My NBA draft review continues with the Central Division. If you missed the Atlantic Division, click here .
Key Additions: Tony Snell, Erik Murphy
The Bulls' selection of Tony Snell was somewhat of a head-scratcher. Even if they trade Luol Deng, they still have Jimmy Butler on the roster, who has solidified himself as their small-forward of the future. Snell will back him up for the first few years, but they are very similar players, and neither is likely to play another position.
It remains to be seen how Snell fits into the Bulls' long-term plan, but for at least a year, Snell won't be getting much playing time behind Deng and Butler.
Murphy is a stretch four that will have to work hard to make the roster.
Key Additions: Anthony Bennett, Sergey Karasev, Carrick Felix
The Cavs dropped a huge bomb in Barclays Center when they selected Anthony Bennett first overall, ahead of players like Noel, Len, Porter, and McLemore.
While the Bennett pick is by no means unjustifiable, it seems like the players mentioned above could all have been better fits. With Tristan Thompson developing well, Bennett might have to play some 3 if the Cavs intend for him to start immediately. Bennett-Thompson will be a very good pairing rebounding-wise, but it remains to be seen whether Bennett can guard NBA small-forwards.
Bennett, however, is one of the most offensively-gifted players from this draft. He can score inside and out, and will form a formidable pick-and-pop combination with Kyrie Irving.
Sergey Karasev fell onto the Cavs' laps, and they gladly snatched him up. Karasev was one of the Cavs' original targets at 19, but as his stock rose, it seems like Karasev would be long gone by then. Cleveland is extremely lucky that Karasev fell to them, and he should be ready to contribute immediately should he join the Cavs this season. He will provide much-needed perimeter shooting on the wing, and can create offense off the bench.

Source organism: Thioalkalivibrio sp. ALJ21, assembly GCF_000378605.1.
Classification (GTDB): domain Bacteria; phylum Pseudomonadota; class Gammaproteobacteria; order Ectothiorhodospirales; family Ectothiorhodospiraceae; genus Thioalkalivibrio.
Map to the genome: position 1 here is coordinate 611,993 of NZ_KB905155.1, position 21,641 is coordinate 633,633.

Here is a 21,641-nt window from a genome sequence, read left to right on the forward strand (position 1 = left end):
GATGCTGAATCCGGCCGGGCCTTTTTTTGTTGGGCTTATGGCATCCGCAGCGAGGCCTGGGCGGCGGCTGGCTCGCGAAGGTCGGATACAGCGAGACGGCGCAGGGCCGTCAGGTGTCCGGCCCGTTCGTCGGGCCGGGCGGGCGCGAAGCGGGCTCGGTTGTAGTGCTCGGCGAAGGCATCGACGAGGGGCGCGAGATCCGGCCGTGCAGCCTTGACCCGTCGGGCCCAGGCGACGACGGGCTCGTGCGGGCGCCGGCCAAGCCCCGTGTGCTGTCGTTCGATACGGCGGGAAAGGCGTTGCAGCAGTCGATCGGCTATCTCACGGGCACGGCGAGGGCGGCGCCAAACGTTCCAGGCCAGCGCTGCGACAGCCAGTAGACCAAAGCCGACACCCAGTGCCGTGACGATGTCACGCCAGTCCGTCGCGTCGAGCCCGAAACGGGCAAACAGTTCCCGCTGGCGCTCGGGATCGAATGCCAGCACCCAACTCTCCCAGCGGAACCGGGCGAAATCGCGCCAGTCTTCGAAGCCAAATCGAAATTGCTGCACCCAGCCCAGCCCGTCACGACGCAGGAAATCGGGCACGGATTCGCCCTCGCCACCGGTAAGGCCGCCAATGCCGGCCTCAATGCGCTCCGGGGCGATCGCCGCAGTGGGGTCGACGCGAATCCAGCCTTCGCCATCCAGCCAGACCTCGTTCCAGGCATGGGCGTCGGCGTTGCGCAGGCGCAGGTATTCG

While their first two picks were offense-oriented, their second-round selections, Carrick Felix, is all defense. The big shooting guard will be a lockdown defender off the bench for the Cavs, something they sorely need.
Key Additions: Kentavious Caldwell-Pope, Tony Mitchell, Peyton Siva
I love how the Pistons drafted. None of these are high-impact players, but all will be contributors in one way or another.
Caldwell-Pope is the prototypical shooting guard they have lacked since Richard Hamilton's departure. This addition will move Brandon Knight to the point, and provide outside shooting to ease the load on Greg Monroe inside. While not a flashy pick by any means, KCP should be a solid starter in the league for a long time.
Tony Mitchell has great potential, but his attitude and lack of improvement has raised some major red flags. If Detroit surrounds him with the right people and gives him time to develop, he can be their third big behind Monroe and Drummond.
Peyton Siva may never see much time on the court, but expect him to have a sneaky-long career getting garbage-time steals. The starting point guard of the national champions, Siva has a good head on his shoulders and will be a great locker-room glue guy wherever he plays.
Key Additions: Solomon Hill
Another year, another reach in the first round for the Pacers. They will have to be patient with Hill, as he has to refine his game to be ready to contribute in the league, not to mention that the Pacers could've gotten him 20 picks later.
Key Additions: Giannis Antentokounmpo, Ricky Ledo
The Bucks landed arguably the two biggest risk-reward picks in the draft. Antentokounmpo has been compared to Nic Batum on a very small sample size, and his size, length, and wingspan has made scouts drool. He is a very big project however; he is three or fours years away from being NBA ready, at the least.
Nobody really knows what Ledo will bring to the table, as he never played a game of college ball. He has great potential at the 2, so if the Bucks hit home runs on both of their picks(unlikely), they will have one of the most formidable wings in the league in four years.